Runanga pledges to rebuild

DAMPING DOWN: A firefighter at work on the fire  at the Hokonui Te Runanga o Ngai Tahu building Gore.
DAMPING DOWN: A firefighter at work on the fire at the Hokonui Te Runanga o Ngai Tahu building Gore.

Shocked members of a Ngai Tahu runanga in Gore who watched as part of their building was ravaged by fire yesterday were vowing to rebuild, even before the blaze had been extinguished.

More than 40 firefighters from Gore, Mataura and Riversdale fought the fire at the Hokonui Te Runanga o Ngai Tahu building in Charlton Rd.

It was the third large fire in Gore in recent weeks.

In April the Livestock Supplies Ltd premises was destroyed in a fire and this month a suspicious fire totalled a building at East Gore School.

Hokonui Runanga chairman Rewi Anglem, watching from the lawn as firefighters tackled the blaze late yesterday afternoon, said he was devastated.

The fire started in the workshop, which was destroyed, and the ablution block was badly damaged.

The $1 million building was built 15 years ago with a lot of hard work, Anglem said. "We are devastated ... but we will put a lot of work into getting it built again."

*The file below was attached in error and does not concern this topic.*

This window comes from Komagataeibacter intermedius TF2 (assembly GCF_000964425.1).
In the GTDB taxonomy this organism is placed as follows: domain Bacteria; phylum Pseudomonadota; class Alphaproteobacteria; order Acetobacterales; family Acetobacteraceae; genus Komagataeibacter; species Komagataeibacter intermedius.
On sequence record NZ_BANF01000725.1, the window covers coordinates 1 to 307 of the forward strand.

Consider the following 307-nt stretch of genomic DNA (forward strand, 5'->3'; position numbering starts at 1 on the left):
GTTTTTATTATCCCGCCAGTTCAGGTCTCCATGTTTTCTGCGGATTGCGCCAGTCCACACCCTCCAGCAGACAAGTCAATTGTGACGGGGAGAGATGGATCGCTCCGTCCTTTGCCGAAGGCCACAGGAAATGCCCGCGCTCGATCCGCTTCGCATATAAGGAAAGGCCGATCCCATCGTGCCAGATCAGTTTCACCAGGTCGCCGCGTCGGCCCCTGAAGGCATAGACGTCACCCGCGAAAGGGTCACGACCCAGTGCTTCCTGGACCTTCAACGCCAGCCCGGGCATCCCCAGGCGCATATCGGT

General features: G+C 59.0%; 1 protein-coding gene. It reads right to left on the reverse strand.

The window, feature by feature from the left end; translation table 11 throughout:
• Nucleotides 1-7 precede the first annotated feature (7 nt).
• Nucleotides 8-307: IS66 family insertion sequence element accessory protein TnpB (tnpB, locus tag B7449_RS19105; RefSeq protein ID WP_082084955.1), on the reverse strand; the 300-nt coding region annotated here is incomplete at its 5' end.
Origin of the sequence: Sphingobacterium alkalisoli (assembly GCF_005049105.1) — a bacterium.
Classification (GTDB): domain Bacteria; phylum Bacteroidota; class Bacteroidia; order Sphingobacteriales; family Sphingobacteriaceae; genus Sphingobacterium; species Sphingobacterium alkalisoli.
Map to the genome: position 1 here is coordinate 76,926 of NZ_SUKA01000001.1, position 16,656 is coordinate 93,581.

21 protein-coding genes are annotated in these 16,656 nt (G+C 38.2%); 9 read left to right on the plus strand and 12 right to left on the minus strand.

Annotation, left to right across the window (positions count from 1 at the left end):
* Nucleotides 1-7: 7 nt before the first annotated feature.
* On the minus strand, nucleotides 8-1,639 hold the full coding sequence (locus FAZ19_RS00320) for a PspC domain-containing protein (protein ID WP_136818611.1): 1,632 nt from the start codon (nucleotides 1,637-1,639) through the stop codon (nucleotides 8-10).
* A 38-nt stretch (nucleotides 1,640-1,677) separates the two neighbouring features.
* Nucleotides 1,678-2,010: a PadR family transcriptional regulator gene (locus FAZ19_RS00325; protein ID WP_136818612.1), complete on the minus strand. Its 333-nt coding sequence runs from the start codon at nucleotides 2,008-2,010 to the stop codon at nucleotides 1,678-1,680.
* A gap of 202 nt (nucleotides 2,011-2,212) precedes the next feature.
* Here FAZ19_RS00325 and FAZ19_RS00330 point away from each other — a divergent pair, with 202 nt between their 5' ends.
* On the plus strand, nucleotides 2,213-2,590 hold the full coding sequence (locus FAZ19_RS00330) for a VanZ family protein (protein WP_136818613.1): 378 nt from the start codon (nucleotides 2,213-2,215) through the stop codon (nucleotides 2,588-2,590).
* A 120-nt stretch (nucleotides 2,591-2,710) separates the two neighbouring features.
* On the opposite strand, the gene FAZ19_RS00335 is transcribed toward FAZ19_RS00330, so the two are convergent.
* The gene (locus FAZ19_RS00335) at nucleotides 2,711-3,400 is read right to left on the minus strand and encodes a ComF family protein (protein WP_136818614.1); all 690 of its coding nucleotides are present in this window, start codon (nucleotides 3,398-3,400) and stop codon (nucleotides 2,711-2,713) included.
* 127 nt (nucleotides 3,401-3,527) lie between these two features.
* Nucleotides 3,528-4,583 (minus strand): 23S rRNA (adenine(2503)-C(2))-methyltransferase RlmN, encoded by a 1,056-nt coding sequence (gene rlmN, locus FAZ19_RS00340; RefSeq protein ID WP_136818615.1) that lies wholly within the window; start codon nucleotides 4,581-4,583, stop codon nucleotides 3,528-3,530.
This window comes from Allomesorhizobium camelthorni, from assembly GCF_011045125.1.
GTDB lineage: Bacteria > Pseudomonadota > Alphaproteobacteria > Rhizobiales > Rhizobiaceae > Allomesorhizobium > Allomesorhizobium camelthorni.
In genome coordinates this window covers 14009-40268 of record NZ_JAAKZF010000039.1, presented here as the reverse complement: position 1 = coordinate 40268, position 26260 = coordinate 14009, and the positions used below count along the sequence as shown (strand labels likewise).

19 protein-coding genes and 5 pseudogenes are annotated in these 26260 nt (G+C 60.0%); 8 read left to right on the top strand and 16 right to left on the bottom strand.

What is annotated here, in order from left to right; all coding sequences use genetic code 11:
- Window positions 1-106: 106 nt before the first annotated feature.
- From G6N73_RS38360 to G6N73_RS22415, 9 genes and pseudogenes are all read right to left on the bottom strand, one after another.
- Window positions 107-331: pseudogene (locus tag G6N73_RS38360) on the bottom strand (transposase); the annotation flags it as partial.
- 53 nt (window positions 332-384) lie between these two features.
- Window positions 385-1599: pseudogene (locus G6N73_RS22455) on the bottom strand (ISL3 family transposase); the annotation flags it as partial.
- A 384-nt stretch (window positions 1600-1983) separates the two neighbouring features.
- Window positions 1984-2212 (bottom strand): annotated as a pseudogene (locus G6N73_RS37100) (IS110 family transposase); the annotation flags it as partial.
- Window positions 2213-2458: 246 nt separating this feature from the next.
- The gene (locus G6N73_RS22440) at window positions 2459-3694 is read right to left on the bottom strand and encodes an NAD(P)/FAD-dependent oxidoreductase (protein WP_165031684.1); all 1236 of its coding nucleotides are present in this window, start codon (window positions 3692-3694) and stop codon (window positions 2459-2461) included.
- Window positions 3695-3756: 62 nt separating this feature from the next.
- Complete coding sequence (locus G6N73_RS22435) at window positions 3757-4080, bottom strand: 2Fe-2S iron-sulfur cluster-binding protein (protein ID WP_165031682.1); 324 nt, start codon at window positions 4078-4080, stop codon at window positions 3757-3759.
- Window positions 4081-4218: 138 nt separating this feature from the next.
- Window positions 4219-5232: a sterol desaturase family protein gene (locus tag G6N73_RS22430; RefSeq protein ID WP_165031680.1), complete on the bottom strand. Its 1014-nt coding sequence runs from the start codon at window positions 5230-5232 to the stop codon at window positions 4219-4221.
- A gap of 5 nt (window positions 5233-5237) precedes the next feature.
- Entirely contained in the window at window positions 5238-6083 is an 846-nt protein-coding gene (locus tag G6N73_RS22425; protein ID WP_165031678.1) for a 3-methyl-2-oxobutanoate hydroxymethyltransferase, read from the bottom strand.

Runanga maintenance manager Colin Nicholson said he walked through the door of the workshop about 3.30pm and "boom, just a flash".

When asked what he did, he said: "What do you think I bloody did, out the door and hit the fire alarm."

Anglem was in the kitchen with several others when he heard smoke alarms go off.

"We came outside and saw the fire, it was coming through the roof."

He believed the cause of the fire may be electrical.

"We are all in shock, it happened so fast," he said.

The building was the business headquarters for the Hokonui Runanga and was a service provider in the district.

Runanga student advocate Bob Gammelin was thankful no one was hurt. The premises was the "heart and soul of the Hokonui" and provided health services, social services, support for elderly and youth, and more, he said.

Gore deputy fire chief Don McGuigan said about 20 firefighters wearing breathing apparatus had entered the ablution block and fought the blaze to prevent it from spreading through the building.

A classroom and most of the main office block had been saved, he said.

Gas cylinders were in the workshop but had not exploded and were not the cause, he said.

The fire was not being treated as suspicious.

Gore District Mayor Tracy Hicks said he felt for all the individuals and three organisations affected by fire in the town in recent months.

"It's not an easy time at all. The most important thing is to make sure everyone is well and safe and then take stock of what needs to be done to put things right and rebuild."

The Southland Times